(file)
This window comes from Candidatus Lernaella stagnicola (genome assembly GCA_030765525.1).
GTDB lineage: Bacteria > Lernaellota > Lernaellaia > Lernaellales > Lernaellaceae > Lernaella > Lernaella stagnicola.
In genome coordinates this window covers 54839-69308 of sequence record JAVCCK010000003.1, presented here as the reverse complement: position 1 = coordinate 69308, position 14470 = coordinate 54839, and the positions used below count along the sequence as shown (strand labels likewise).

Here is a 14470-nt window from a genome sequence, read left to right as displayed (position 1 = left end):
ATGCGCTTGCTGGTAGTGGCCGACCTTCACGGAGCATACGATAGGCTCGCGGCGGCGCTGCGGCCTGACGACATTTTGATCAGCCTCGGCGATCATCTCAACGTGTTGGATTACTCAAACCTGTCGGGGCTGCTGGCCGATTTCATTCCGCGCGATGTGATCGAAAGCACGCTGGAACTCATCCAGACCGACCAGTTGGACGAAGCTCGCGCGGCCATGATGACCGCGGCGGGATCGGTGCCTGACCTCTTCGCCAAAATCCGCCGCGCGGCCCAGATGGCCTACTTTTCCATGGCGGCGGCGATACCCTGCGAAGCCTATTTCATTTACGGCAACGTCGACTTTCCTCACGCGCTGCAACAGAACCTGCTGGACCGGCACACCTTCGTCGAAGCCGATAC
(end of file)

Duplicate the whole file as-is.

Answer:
This window comes from Candidatus Lernaella stagnicola (genome assembly GCA_030765525.1).
GTDB lineage: Bacteria > Lernaellota > Lernaellaia > Lernaellales > Lernaellaceae > Lernaella > Lernaella stagnicola.
In genome coordinates this window covers 54839-69308 of sequence record JAVCCK010000003.1, presented here as the reverse complement: position 1 = coordinate 69308, position 14470 = coordinate 54839, and the positions used below count along the sequence as shown (strand labels likewise).

Here is a 14470-nt window from a genome sequence, read left to right as displayed (position 1 = left end):
ATGCGCTTGCTGGTAGTGGCCGACCTTCACGGAGCATACGATAGGCTCGCGGCGGCGCTGCGGCCTGACGACATTTTGATCAGCCTCGGCGATCATCTCAACGTGTTGGATTACTCAAACCTGTCGGGGCTGCTGGCCGATTTCATTCCGCGCGATGTGATCGAAAGCACGCTGGAACTCATCCAGACCGACCAGTTGGACGAAGCTCGCGCGGCCATGATGACCGCGGCGGGATCGGTGCCTGACCTCTTCGCCAAAATCCGCCGCGCGGCCCAGATGGCCTACTTTTCCATGGCGGCGGCGATACCCTGCGAAGCCTATTTCATTTACGGCAACGTCGACTTTCCTCACGCGCTGCAACAGAACCTGCTGGACCGGCACACCTTCGTCGAAGCCGATAC